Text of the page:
A military science fiction tale fashioned after the Star Wars universe. The book has been described as “stormtroopers in Afghanistan,” which is not an inaccurate description—the story follows a company of Legionnaire’s (as they’re called in this world) who are incomparable shots with a blaster rifle and wear smart battle suits that protect them while they battle rebels on behalf of the (often incompetent) Empire.

But to just describe the book as Star Wars-inspired doesn’t do this particular story justice. Seeing what these men go through, living through their particular experience of combat, manages to be both emotional and endearing. It had me alternately laughing and choked up as they face death with a sense of humor.

Cole and Anspach have since released three more books in this series, so If you’re a fan of Star Wars, you’re bound to love it. Subtle (and some not-so-subtle) nods at the history of the original SW trilogy will have long-time fans chuckling and cheering them along.

Nomad by Matthew Mather

I originally thought of this one as a purely scientific apocalypse story. What’s most incredible is all the legwork Mather did to set up a very realistic hard science apocalypse using real-life astronomy. The story is good, too. Our main character is a climber and adrenaline junky (easy for yours truly to relate, let me tell you), who is on a vacation in Rome with her mother when the world turns upside down.

Or maybe upside down is the wrong expression. When the world explodes might be better. I don’t want to ruin it, but if you like hard sci-fi, books like The Martian, or Thrillers with a sci-fi bent, then check this one out.

“The Key” by Isaac Asimov

I found this sci-fi mystery short story in a paper copy of The Best From Fantasy and Science Fiction: 16th Series. I love Asimov’s short stories, and a large chunk of what he wrote uses the mystery structure with his typical science fiction slant. The best part was when the detectives found a secret code, and they interpreted it as corresponding to the names of the moon’s craters, which, it turns out, were named after a lot of ancient astronomers who believed the Earth was the center of the universe.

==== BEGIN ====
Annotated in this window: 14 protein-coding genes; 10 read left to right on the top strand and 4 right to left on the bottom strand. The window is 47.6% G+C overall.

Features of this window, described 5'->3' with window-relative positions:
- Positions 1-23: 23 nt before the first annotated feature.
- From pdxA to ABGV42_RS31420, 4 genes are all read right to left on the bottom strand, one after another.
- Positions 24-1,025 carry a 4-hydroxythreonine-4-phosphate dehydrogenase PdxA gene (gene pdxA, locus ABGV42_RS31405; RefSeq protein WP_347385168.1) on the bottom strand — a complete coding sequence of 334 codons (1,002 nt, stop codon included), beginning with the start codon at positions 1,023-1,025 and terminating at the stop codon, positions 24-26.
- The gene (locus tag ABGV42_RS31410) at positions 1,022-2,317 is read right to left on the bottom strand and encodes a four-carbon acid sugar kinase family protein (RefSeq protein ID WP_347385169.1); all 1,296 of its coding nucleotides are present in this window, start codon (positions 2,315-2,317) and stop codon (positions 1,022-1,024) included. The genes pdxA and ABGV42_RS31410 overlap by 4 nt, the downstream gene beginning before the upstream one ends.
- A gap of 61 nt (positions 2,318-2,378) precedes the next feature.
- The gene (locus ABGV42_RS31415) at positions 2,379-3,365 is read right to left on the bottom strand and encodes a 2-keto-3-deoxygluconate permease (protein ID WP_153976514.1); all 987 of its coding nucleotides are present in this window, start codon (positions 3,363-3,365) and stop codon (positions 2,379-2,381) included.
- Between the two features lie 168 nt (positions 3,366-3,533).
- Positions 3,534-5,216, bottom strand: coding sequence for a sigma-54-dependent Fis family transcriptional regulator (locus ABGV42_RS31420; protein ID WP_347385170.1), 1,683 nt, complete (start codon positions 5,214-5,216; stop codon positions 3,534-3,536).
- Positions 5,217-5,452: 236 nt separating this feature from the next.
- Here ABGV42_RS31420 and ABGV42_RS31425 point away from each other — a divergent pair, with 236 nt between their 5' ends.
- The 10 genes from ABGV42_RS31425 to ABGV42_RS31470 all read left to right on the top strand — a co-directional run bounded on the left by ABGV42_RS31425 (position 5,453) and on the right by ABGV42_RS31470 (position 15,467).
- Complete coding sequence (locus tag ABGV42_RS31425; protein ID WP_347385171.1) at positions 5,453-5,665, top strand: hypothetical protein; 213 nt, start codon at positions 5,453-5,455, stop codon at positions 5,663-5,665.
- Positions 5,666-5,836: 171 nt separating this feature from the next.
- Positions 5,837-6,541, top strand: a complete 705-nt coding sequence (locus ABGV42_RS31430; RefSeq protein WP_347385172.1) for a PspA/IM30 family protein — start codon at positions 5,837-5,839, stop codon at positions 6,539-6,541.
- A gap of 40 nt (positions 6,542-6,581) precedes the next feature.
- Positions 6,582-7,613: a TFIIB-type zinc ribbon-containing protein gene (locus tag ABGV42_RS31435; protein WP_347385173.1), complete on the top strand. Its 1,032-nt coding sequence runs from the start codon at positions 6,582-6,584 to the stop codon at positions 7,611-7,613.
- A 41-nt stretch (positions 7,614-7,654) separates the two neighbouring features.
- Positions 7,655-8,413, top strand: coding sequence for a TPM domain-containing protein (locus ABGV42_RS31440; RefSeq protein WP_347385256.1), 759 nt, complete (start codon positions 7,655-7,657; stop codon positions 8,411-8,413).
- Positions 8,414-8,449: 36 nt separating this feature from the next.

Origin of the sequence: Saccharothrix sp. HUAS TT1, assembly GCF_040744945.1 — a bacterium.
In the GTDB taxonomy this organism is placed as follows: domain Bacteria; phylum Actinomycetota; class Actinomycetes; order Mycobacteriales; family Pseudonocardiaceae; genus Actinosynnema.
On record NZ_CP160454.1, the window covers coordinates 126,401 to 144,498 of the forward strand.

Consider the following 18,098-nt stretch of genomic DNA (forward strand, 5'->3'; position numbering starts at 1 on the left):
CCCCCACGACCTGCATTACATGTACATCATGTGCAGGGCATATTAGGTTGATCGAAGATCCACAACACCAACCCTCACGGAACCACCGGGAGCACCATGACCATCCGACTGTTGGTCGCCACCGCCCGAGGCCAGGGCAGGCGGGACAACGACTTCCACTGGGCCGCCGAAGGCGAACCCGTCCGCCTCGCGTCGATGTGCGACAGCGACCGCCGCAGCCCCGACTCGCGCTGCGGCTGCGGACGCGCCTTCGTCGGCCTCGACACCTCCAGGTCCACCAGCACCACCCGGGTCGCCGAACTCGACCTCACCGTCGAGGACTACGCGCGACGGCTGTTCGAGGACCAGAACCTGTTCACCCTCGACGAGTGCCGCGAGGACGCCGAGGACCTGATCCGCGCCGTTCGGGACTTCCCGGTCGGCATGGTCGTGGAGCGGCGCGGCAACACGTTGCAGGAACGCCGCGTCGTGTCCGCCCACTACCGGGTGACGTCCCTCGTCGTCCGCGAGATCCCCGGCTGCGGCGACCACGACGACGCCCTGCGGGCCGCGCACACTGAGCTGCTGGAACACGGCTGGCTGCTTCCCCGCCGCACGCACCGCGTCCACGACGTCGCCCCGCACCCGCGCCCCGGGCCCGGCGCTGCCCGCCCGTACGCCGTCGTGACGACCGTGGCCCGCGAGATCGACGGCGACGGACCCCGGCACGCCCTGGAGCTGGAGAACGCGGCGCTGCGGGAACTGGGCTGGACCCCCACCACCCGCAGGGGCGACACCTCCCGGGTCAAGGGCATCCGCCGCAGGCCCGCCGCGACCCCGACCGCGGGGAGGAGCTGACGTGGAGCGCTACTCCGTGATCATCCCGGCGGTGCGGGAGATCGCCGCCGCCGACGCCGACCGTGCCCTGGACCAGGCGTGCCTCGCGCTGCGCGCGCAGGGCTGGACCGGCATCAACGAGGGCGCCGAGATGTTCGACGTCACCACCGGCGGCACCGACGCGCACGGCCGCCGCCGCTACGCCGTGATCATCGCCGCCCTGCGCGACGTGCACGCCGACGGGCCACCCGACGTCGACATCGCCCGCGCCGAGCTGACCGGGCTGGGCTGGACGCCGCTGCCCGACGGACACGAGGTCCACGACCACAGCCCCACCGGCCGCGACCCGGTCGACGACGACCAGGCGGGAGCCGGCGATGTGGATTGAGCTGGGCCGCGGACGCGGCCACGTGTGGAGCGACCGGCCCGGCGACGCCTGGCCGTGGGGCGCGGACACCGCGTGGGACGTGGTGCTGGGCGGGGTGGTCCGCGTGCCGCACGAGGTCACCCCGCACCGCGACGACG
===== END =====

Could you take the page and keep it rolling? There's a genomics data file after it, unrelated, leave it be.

It was a fun mystery that held up well though more than 50 years has passed since it was written. No buy link for this one because I can’t find an ebook on Amazon that has it. Wikipedia tells me you can find it in The Best Mysteries of Isaac Asimov, a collection of his stories.

“Passerby” by Larry Niven

Another great sci-fi short stories from the 1960s, I read this in the Galaxy from September 1969. I’ll admit here that this is the first Larry Niven story I’ve read, and I was definitely not disappointed. The story is built around a metaphor, and a frame story to boot, so the writer in me was absolutely delighted. A peoplewatcher in a park meets a “rammer” (a space man) who has returned to Earth from a journey through the stars where he encountered a mysterious golden celestial being who walks among the stars. It’s one of those stories that makes you stop to reflect.

There’s an audible version for less than $2 here and or in a collection called All The Myriad Ways  (audio and mass market paperback only).